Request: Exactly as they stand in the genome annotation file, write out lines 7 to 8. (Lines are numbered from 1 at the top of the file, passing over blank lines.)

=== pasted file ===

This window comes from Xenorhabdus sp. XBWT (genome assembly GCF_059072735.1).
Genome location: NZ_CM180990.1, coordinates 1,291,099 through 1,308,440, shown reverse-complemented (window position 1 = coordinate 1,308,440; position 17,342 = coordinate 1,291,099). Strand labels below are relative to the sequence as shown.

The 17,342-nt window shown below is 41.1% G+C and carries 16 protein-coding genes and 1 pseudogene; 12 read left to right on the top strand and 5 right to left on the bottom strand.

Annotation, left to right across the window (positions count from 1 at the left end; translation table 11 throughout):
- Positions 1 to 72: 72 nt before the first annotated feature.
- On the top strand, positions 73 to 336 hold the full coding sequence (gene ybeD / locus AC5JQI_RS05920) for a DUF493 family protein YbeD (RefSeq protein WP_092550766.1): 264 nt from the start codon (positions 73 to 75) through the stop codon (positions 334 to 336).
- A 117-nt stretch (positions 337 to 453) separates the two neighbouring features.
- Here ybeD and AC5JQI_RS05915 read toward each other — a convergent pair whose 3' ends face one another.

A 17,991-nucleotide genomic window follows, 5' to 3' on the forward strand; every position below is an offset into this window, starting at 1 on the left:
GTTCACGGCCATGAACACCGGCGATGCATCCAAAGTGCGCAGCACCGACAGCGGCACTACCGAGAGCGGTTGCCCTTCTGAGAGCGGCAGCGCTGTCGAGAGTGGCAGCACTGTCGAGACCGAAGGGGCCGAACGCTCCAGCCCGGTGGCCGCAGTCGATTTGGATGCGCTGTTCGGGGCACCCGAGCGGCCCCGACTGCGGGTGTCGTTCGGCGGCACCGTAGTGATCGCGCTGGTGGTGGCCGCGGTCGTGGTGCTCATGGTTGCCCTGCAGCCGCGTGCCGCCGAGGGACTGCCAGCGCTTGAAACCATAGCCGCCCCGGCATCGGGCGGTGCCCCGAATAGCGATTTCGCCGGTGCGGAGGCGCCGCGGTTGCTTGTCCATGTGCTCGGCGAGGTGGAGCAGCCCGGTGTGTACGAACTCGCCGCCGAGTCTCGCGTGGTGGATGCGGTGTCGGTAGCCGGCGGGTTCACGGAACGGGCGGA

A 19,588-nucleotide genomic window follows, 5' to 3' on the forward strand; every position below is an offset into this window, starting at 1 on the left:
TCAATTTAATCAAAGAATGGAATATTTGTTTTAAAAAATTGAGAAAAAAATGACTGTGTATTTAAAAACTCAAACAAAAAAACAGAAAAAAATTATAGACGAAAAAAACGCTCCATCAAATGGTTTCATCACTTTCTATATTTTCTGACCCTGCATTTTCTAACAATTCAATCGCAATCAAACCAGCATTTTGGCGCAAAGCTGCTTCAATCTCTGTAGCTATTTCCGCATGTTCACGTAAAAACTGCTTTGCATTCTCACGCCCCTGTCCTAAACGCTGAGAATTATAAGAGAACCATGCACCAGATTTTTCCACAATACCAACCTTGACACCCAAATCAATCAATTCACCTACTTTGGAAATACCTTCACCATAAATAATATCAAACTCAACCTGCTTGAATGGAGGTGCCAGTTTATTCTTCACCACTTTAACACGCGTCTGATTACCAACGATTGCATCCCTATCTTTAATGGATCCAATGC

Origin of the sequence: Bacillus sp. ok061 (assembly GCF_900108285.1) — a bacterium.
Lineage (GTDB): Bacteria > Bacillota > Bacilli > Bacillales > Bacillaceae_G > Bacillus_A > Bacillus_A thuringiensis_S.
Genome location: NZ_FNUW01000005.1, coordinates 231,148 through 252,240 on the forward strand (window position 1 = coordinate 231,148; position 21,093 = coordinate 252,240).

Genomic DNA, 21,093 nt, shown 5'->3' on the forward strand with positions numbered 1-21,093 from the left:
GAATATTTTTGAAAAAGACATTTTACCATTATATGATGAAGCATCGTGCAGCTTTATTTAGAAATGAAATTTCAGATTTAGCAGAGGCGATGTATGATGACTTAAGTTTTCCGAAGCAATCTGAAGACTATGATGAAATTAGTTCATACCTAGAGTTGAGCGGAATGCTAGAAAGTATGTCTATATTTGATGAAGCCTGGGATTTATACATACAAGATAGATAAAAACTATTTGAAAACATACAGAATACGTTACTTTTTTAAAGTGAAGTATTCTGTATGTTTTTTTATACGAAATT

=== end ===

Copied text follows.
- A 117-nt stretch (positions 337 to 453) separates the two neighbouring features.
- Here ybeD and AC5JQI_RS05915 read toward each other — a convergent pair whose 3' ends face one another.